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Aletta (28 May 2010) “Pentecost/Shavuot on 15 Sivan/30 May 2010”


Aletta (28 May 2010)
“Pentecost/Shavuot on 15 Sivan/30 May 2010”


Please note that Boccaccine published much research into the Qumran scrolls:

The Book of Jubilees describes the celebration of Shavuot in pre-Mosaic times. In Jub. 6:15-22 and 44:1-5, the holiday is traced to the appearance of the first rainbow on the 15th of Sivan, the day on which God made his covenant with Noah. The covenant renewal feature of Shavuot is thus attributed to this first covenant. Subsequently, it was observed by Noah until his death but revived again by Abraham (Jub. 15:1), and after Abraham’s death it was forgotten again until Moses restored it once more.

Qumran scholar Gabriele Boccaccini has suggested that the 1,290 and 1,335 days of Daniel 12:11-12 point to the observance of Shavuot in a restored Israel, as reckoned by the priestly solar calendar. These durations are exactly 30 and 45 days longer than the 3½ years mentioned in Dan. 7:25 and 9:27. The period of 3½ years amounts to 1,260 days in the priestly solar calendar because the equinoxes and solstices count as markers of the seasons rather than monthly days (1 En. 74:11, 75:1, 82:4). The blessings expected at the end of the 1,335 days pertain to the resurrection to “everlasting life” mentioned a few verses earlier (12:2), and this is the reward to those who refused to forsake the covenant unto death (Dan. 11:22, 11:28, 11:30, 11:33-35), while those who forsook the covenant (11:30-32) face “everlasting contempt”.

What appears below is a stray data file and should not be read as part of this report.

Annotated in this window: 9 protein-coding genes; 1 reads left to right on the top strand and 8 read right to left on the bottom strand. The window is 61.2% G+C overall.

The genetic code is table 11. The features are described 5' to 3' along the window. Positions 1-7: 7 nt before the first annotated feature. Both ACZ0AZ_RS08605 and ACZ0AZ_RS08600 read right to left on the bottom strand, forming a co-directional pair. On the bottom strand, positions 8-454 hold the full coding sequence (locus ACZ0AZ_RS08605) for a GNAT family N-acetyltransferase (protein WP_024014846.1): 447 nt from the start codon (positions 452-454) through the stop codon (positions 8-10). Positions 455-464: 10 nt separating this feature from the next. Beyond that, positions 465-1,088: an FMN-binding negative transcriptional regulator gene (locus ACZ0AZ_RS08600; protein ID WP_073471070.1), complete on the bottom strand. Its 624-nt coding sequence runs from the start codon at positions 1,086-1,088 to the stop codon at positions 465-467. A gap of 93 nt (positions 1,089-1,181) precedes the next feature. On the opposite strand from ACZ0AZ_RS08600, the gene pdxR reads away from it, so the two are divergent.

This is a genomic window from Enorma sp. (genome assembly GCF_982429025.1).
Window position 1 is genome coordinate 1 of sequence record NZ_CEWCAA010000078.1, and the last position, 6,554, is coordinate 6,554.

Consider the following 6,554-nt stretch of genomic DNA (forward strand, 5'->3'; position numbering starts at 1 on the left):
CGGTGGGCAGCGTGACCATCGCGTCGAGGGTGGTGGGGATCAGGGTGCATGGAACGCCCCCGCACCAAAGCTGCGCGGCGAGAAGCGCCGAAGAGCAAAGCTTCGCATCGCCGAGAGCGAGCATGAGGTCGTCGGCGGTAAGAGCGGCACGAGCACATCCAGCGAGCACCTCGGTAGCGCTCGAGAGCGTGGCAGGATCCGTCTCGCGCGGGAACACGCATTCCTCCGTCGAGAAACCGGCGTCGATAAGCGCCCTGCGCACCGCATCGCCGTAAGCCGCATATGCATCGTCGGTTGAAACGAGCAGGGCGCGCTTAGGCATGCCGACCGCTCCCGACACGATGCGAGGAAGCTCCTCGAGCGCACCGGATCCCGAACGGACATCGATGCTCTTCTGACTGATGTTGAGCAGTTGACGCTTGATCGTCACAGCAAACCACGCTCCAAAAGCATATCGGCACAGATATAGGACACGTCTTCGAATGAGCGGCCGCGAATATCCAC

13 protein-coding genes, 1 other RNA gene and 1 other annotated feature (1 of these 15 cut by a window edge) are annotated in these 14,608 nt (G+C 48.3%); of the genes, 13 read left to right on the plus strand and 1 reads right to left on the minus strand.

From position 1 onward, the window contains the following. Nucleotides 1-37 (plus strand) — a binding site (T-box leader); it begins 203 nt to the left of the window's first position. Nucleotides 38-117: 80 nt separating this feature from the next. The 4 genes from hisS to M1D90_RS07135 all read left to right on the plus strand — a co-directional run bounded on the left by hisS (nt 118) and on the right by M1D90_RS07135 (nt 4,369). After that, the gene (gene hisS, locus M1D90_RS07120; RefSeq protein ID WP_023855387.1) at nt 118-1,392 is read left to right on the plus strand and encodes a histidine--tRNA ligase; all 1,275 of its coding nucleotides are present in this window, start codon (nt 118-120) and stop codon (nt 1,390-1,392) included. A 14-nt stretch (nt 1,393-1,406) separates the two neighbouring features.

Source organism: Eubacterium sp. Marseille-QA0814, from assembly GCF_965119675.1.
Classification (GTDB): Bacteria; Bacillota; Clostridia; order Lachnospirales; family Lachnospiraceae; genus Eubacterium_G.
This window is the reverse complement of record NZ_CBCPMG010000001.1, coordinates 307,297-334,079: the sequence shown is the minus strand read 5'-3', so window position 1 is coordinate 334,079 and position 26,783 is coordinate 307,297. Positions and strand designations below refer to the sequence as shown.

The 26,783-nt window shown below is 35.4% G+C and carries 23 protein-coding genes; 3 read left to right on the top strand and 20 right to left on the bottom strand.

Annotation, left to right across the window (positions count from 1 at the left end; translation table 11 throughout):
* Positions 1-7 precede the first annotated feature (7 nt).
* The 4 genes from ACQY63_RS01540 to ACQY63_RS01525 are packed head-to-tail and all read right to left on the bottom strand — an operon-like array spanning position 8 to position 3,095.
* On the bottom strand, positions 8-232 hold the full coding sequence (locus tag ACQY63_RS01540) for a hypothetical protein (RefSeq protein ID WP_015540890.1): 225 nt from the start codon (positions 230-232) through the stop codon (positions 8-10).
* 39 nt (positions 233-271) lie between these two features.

Boccaccini sees the 3½ years as ending at the spring equinox (equinoxes and solstices were important markers of the seasons in the solar calendar), to be followed by 30 days to complete the 1,290 days (the month of Passover), and an additional 45 days to reach the 15th of Sivan, the purported day of Shavuot. For those who refused to forsake the covenant, this would be the day the covenant would be renewed and the expected blessings would be realized.

Source: servinghistory.com and more on Boccaccini at http://www.4enoch.org/wiki/index.php?title=Gabriele_Boccaccini_(1958-),_scholar

Written by twelvebooks

May 28, 2010 at 2:20 pm

2 Responses

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  1. The font size is to small. Happy Holiday.

    youdie74

    May 29, 2010 at 1:00 pm

    • I have tried to see where the font sizes are in wordpress without success. If I write comments directly they come out sometimes witha very small font. I have to ask somebody that could help me with this. Thank you for you reply
      Nando

      twelvebooks

      May 29, 2010 at 2:40 pm


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